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July 29, 2008

Paula Creamer


COLIN CALLANDER: Paula, thank you for joining us. I believe you've been out on course this morning. How was it?
PAULA CREAMER: Yes, this is the first time I've been here. The golf course is a lot different than it was yesterday, that's for sure, with the rain overnight. It's amazing how a golf course can change so much. But I do, I like it a lot.
There's a lot of birdie holes but there's a lot of par holes and you have to kind of take advantage of the par 5s for sure here. I think those are the big part of the golf course and those are where you really need to make your opportunities and capitalise on those, and the par holes, like 7, 5, a couple of those that you just need to take your pars and kind of move on.
COLIN CALLANDER: Do you think it's a very different experience than St. Andrews last year?
PAULA CREAMER: Yes, definitely. This golf course, it's like playing in the States, but at the same time, there's so many different shots you can play from everywhere. Your creativity and your imagination has to really come out this week, and that's something that I felt pretty lucky having a coach playing that kind of golf, and so he's been teaching me different shots to play and practise before the tournament starts.
COLIN CALLANDER: You came in here with two wins on the LPGA Tour last weeks and a Top-10 last week, you must be relatively confident.
PAULA CREAMER: I have had a good start, and winning in the last three months and staying in contention, I think that's the biggest part I've been trying to do is just give myself opportunities. Obviously majors are a big part of what I focus my goals on, but the U.S. Open was a big week for me, and I think that playing in the last group on Sunday definitely helps just knowing what it feels like to be in that situation and nerves and whatnot.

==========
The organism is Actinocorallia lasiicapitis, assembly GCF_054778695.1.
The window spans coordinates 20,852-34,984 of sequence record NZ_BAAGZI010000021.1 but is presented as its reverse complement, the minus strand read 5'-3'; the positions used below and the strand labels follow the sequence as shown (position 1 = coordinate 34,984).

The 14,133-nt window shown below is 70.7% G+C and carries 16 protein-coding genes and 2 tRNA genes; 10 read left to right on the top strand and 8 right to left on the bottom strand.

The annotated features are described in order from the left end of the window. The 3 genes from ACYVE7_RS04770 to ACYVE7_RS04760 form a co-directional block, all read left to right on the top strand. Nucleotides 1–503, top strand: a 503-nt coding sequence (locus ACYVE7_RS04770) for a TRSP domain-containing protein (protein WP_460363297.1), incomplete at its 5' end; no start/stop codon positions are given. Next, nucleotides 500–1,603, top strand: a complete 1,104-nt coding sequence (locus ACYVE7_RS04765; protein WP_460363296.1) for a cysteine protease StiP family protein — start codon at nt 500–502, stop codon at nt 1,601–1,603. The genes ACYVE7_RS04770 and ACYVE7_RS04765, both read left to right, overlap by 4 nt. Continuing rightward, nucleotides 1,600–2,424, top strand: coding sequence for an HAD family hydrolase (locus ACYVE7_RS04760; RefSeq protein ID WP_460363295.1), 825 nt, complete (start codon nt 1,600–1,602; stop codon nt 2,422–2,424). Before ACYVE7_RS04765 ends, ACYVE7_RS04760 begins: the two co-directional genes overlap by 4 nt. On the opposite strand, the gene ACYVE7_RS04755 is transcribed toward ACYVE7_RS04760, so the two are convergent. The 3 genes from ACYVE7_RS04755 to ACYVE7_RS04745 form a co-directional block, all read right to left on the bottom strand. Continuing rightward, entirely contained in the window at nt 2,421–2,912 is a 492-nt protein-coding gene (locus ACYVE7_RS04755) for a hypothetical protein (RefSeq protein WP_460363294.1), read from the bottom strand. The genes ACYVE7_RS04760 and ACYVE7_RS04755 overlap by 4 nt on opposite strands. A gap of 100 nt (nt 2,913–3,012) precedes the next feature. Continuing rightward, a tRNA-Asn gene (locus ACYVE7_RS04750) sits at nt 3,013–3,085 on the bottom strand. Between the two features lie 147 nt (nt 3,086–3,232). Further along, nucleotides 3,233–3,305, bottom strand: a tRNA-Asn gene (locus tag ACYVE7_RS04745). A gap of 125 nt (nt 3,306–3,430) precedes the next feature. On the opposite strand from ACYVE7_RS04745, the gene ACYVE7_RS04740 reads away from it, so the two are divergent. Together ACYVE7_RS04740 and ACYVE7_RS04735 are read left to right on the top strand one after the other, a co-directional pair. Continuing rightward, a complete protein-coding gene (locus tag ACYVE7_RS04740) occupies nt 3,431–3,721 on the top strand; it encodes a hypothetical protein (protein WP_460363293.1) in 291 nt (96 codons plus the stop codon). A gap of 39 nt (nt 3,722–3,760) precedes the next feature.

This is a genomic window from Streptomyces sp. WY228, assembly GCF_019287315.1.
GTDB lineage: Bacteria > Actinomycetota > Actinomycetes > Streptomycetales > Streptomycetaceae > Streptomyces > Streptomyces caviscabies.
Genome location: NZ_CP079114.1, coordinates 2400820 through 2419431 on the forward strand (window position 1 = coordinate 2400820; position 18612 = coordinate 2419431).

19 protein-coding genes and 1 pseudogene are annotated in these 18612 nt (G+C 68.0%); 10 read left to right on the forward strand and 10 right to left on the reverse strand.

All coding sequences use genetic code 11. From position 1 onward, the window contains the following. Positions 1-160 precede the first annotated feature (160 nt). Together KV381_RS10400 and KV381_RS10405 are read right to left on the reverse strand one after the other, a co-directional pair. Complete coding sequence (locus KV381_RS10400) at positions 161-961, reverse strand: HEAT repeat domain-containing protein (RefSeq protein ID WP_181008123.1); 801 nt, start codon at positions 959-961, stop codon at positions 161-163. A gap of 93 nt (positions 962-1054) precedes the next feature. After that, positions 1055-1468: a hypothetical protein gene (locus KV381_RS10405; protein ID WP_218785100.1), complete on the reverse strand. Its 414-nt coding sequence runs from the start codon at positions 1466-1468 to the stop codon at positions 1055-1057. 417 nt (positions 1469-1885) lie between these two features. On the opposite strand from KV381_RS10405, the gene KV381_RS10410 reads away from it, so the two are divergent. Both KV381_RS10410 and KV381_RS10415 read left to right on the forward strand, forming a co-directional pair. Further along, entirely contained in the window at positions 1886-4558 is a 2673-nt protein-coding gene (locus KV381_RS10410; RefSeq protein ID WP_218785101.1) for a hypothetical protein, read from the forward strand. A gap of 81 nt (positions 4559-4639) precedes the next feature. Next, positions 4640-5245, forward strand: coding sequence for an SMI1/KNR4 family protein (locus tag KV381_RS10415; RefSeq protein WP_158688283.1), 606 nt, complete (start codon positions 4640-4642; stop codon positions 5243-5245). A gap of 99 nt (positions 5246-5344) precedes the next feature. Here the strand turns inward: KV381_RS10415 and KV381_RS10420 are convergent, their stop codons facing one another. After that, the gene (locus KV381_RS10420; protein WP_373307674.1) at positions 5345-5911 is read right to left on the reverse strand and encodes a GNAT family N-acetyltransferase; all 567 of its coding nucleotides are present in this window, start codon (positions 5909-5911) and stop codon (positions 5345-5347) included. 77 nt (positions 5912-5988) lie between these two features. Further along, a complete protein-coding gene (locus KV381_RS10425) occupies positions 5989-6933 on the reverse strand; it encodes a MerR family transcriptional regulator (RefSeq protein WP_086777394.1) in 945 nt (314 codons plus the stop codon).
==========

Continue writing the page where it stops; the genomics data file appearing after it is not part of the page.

And coming into this event, I feel very prepared and I feel very excited to be here and hopefully it will be a good Sunday.

Q. What would it mean to win a major?
PAULA CREAMER: Like I said, it's a huge goal for myself. There's no reason why I can't win a major. It's just a matter of timing. The only thing I can control is my own golf. If somebody gets really hot, there's nothing I can do about that, just try to stay there with them. It really would mean a lot to me. There's so much that I want to do in golf and majors are definitely a big part of that.

Q. The final round of the U.S. Open this year, how did you learn from that and how has that helped you moving forward?
PAULA CREAMER: The first three days of the U.S. Open were totally different than how I went on Sunday. I was very patient and was out there making pars and making some birdies here and there and I got off to the wrong start on Sunday and kind of reverted back to my old habits of getting anxious, trying to go for pins and on the back pin I was long and things like that.
I looked at it and had a week off where I went home and just focused on what went wrong on Sunday and how to make it better, and definitely just decisions, poor decisions in the heat of the moment.

Q. Inaudible?
PAULA CREAMER: No, I mean, I love pink, I always have. I guess the harder questions are when I'm not wearing pink, people ask me, why are you not wearing pitch, but I always have something, it's always there, even my ribbon or my spikes, or my anklet is pink. I like it and I like the colour and I don't think there's anything wrong with me wearing pink. Ian Poulter wore pants on Sunday at British, and I thought it was pretty nice.

Q. Inaudible?
PAULA CREAMER: You know, I went over to St. Andrews, and I think it was March, before the Open, to kind of get that wow factor out of the way so that when I went to the event I was ready and prepared to play, and that was a huge tournament for us to be able to go there and play that golf course. It was, it was a big feat for women's golf.
Like I said, I tried to go over a couple months early to get that out of the way so I could go and focus on winning a golf tournament.

Q. Have you thought about how important a win would be this week with Annika in the field, her last major?